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Eleanor Birdsall-Smith and Megan Husain explore how clubbing attire for women is increasingly becoming sexier and more revealing

Recently the fashion team has been increasingly interested with the taboo on everyone’s lips, sex. Sex is back in fashion, in a way it never has been before. Sheer lace, nipple tassels and leather have been seen on the YSL runway, but while that may be disregarded as the showmanship of the catwalk, there’s also been a sudden arrival of all things sheer, mesh and netted onto the clubbing scene. Club pictures are dominated by statement bras showing through clothes, slip dresses which look like lingerie, and at times lingerie itself being displayed, tucked into jeans or over other tops. This movement doesn’t only rear its head in the midnight hour—we’ve seen it all over celebrity Instagram’s from Lily Rose Depp to Gigi Hadid. However, the nature of going-out adds new levels to the connotations of sex and expectation.

In conjunction with our fashion shoot this week we decided to interview the models about their experiences of clubbing and opinions about this type of fashion. We found that one of the biggest issues is the relationship between the pressure to bare all in an attempt to be accepted in society as an attractive woman compared to the agency of women in reclaiming their sexuality and embracing more revealing clothing as a source of empowerment.

Despite the separate opinions of each model, something that we could all agree on is that to dress up in this way feels ‘good’. While potentially a simplistic sentiment, feeling good about yourself and your body can be quite a ground-breaking achievement for young woman. We are still in a society which pressures girls to self-deprecate, especially when it comes to their physical appearance. Francesca draws from her experience performing on stage to reinforce how fulfilling the sensation of being in control is: “So when you’re on stage everything about you is sassy and confident, and that is part of the illusion…I’m like me 220%, I’m like me squared. [This type of clothing] gives you that sense of being a slightly different person, and a more confident person. I don’t think that in itself is a bad thing, I don’t think that’s vain, I don’t think it’s anything other than a healthy exercise of presenting an identity you don’t have during the day.”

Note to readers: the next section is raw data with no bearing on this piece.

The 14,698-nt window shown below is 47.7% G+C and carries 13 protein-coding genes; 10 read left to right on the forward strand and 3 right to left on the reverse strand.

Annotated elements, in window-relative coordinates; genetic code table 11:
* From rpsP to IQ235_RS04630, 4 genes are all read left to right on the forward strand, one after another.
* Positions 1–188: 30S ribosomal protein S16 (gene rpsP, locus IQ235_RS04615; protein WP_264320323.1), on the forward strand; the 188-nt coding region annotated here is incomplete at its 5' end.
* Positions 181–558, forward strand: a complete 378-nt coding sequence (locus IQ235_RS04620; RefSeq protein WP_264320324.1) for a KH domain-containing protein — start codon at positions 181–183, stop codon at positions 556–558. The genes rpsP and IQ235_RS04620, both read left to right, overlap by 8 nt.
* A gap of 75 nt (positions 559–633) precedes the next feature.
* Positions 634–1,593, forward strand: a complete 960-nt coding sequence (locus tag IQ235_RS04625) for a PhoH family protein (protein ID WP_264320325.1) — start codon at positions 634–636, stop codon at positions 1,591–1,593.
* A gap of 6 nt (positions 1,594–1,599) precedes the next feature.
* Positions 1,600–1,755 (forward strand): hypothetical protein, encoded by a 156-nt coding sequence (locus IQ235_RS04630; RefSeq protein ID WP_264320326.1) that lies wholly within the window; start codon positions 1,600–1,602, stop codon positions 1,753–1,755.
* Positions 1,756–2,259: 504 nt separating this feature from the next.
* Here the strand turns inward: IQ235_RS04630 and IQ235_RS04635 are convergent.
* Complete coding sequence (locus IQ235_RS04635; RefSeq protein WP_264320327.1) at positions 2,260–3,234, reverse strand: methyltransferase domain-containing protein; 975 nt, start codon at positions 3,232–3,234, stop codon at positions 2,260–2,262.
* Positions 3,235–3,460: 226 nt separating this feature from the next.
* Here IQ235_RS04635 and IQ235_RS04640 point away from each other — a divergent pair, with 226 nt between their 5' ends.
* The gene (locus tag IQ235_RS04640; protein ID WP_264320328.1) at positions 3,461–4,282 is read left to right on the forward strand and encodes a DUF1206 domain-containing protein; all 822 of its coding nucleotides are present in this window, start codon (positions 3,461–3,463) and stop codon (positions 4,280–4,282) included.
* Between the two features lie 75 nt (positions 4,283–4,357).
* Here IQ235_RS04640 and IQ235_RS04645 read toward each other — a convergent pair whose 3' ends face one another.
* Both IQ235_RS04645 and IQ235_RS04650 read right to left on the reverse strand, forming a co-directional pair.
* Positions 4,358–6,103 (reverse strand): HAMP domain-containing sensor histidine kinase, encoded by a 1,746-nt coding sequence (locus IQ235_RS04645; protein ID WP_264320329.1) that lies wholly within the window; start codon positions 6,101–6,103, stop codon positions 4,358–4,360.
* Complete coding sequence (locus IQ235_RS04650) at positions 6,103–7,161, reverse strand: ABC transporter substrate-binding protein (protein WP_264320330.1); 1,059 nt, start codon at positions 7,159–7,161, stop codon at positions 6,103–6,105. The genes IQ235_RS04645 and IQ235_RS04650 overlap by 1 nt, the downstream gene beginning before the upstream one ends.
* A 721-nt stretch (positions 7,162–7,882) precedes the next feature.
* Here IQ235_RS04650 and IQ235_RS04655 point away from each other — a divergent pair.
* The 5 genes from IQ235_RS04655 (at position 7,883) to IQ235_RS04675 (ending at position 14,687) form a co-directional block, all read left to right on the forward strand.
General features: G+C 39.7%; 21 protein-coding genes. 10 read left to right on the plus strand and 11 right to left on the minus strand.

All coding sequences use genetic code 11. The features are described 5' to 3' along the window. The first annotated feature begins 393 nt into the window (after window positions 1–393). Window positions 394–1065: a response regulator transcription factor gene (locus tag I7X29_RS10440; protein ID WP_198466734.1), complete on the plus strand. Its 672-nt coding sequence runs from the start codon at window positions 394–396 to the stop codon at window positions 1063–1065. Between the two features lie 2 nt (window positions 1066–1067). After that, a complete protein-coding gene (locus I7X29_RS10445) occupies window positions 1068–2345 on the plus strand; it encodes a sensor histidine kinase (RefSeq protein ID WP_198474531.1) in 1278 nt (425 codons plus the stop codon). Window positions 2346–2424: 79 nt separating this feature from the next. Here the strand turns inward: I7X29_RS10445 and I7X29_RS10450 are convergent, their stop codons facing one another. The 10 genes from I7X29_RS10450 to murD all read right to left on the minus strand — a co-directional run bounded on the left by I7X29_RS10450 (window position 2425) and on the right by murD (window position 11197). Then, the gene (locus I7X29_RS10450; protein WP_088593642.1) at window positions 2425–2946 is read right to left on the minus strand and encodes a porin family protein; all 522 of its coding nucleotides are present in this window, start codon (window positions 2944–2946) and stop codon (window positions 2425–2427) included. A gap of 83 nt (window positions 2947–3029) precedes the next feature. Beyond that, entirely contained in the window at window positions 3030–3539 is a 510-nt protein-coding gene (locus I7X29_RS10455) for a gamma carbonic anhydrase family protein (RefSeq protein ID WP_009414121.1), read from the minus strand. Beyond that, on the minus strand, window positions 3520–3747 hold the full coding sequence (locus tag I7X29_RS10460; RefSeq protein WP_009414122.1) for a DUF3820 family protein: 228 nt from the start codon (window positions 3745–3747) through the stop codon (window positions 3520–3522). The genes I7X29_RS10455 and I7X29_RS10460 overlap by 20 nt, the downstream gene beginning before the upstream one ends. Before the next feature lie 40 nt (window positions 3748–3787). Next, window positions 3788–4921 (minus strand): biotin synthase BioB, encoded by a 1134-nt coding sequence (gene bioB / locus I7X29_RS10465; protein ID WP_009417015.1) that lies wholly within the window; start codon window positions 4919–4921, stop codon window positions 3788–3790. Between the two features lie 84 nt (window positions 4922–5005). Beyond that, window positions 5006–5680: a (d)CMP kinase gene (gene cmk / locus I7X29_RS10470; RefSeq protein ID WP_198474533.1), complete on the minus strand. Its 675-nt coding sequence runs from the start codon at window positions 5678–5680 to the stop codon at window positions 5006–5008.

This freedom to value and show off your own skin is not just about having fun in clubs and on stage however, after years of being taught to feel ashamed of your body growing up, being able to express yourself through clothes can be incredibly empowering. Liv tells us about growing up with her larger bust, and feeling the need to cover up, while all her slighter friends who were still working with pre-pubescent bodies dressed as they pleased for parties. She also related an anecdote about being shamed by persistent catcalls and beeping while wearing a bikini top outside a water park when she was 13. Now she can embrace and enjoy her body, ignoring comments and showing as little or as much as she likes. Fliss agrees “I felt very vulnerable going through puberty, realizing that my body would be something subject to the male gaze”. Now she has more control and body-confidence her attitude has changed “I feel like in some ways it is a way of taking control of the male gaze yourself, you know they’re going to look at you, because they’re probably going to do that anyway, so you might as well own it.”